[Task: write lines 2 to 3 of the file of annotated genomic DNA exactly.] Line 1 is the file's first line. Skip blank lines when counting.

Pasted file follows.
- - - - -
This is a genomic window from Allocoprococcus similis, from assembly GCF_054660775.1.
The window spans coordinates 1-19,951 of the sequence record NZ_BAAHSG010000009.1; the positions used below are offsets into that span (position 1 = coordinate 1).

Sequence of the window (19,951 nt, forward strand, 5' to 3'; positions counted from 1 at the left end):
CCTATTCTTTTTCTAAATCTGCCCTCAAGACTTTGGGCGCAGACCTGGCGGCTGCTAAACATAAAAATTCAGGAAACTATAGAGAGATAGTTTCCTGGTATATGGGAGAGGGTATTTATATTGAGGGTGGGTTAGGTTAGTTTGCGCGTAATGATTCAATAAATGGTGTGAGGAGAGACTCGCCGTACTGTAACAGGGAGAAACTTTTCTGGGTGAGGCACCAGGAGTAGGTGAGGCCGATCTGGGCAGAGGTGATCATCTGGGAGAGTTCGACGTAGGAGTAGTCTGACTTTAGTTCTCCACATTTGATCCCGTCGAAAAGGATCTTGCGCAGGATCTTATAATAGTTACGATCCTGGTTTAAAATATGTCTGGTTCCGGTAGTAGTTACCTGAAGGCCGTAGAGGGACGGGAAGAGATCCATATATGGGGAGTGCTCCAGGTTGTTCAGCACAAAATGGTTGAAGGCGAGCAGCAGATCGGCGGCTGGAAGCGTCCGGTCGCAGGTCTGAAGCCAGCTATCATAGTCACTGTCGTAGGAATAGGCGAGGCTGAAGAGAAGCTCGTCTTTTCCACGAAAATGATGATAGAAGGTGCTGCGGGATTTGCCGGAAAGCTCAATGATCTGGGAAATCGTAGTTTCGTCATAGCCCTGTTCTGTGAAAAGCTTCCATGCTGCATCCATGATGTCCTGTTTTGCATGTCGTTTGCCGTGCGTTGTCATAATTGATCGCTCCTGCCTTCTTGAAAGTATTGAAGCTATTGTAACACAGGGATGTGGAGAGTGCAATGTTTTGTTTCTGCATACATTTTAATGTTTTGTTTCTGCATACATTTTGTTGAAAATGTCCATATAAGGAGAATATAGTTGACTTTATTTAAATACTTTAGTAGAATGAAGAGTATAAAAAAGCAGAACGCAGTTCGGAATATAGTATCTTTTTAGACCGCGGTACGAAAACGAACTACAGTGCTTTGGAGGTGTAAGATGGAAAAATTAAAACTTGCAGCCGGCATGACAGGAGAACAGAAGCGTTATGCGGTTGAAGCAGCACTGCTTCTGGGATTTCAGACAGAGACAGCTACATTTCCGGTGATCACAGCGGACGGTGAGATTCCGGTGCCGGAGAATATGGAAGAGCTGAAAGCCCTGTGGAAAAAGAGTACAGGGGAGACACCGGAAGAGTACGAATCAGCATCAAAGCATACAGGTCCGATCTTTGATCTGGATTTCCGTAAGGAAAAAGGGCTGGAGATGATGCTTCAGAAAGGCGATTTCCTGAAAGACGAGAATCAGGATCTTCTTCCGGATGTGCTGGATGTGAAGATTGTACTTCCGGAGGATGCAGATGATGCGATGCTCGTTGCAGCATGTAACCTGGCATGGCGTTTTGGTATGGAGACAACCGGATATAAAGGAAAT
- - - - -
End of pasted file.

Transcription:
The window spans coordinates 1-19,951 of the sequence record NZ_BAAHSG010000009.1; the positions used below are offsets into that span (position 1 = coordinate 1).

Sequence of the window (19,951 nt, forward strand, 5' to 3'; positions counted from 1 at the left end):